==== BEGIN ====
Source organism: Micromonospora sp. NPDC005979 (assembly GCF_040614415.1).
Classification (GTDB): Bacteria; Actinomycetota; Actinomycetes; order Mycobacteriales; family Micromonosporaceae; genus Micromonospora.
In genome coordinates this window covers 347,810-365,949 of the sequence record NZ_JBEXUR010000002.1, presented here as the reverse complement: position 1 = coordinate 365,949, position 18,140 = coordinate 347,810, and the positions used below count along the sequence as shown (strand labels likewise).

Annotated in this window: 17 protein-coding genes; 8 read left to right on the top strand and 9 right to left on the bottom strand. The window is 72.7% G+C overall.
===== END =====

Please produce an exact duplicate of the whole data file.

Source organism: Micromonospora sp. NPDC005979 (assembly GCF_040614415.1).
Classification (GTDB): Bacteria; Actinomycetota; Actinomycetes; order Mycobacteriales; family Micromonosporaceae; genus Micromonospora.
In genome coordinates this window covers 347,810-365,949 of the sequence record NZ_JBEXUR010000002.1, presented here as the reverse complement: position 1 = coordinate 365,949, position 18,140 = coordinate 347,810, and the positions used below count along the sequence as shown (strand labels likewise).

Annotated in this window: 17 protein-coding genes; 8 read left to right on the top strand and 9 right to left on the bottom strand. The window is 72.7% G+C overall.